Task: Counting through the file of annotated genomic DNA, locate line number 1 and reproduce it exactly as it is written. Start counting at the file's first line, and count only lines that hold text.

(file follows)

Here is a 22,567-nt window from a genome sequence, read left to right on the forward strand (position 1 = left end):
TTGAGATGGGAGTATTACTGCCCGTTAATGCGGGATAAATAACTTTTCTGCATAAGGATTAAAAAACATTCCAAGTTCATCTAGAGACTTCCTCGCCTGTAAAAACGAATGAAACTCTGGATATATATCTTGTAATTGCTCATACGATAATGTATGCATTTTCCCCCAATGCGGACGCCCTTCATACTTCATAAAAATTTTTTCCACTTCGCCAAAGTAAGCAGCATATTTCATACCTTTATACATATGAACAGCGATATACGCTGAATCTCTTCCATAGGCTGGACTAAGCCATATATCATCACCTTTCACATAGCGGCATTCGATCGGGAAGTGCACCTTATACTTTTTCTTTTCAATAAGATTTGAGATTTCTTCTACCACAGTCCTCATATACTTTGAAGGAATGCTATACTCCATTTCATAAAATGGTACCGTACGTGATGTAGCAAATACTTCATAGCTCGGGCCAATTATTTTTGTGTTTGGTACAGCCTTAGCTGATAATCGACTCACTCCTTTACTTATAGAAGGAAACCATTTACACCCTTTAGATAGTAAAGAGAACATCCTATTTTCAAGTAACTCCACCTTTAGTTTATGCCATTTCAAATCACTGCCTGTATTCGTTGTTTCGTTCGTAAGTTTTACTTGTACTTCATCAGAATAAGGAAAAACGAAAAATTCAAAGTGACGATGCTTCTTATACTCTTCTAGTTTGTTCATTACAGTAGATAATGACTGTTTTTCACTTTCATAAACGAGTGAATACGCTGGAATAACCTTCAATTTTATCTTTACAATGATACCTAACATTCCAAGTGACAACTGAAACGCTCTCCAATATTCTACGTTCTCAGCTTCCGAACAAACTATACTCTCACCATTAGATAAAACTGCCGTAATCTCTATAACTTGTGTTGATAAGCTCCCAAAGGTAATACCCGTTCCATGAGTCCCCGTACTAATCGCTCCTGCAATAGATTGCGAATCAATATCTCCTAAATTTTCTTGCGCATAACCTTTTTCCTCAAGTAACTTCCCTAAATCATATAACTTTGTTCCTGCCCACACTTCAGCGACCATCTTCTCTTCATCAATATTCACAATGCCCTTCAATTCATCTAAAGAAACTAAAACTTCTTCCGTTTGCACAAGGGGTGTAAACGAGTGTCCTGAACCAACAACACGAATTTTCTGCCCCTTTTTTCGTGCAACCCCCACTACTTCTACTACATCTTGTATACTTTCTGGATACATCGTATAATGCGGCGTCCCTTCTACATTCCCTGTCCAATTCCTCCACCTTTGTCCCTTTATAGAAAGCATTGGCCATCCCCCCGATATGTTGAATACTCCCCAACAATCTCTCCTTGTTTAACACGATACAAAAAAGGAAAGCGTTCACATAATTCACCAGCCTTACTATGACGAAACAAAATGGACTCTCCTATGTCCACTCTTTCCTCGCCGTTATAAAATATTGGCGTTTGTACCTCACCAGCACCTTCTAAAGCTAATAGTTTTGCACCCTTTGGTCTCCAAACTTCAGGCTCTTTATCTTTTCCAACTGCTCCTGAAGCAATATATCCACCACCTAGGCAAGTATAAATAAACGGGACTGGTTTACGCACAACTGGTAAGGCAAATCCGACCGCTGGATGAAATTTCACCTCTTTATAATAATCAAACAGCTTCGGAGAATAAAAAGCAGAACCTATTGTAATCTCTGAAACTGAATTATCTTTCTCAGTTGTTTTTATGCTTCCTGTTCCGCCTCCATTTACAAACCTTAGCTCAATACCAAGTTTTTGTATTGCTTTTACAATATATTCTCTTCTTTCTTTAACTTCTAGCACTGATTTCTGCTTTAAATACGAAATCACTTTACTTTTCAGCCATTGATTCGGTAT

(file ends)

Here is a 22,567-nt window from a genome sequence, read left to right on the forward strand (position 1 = left end):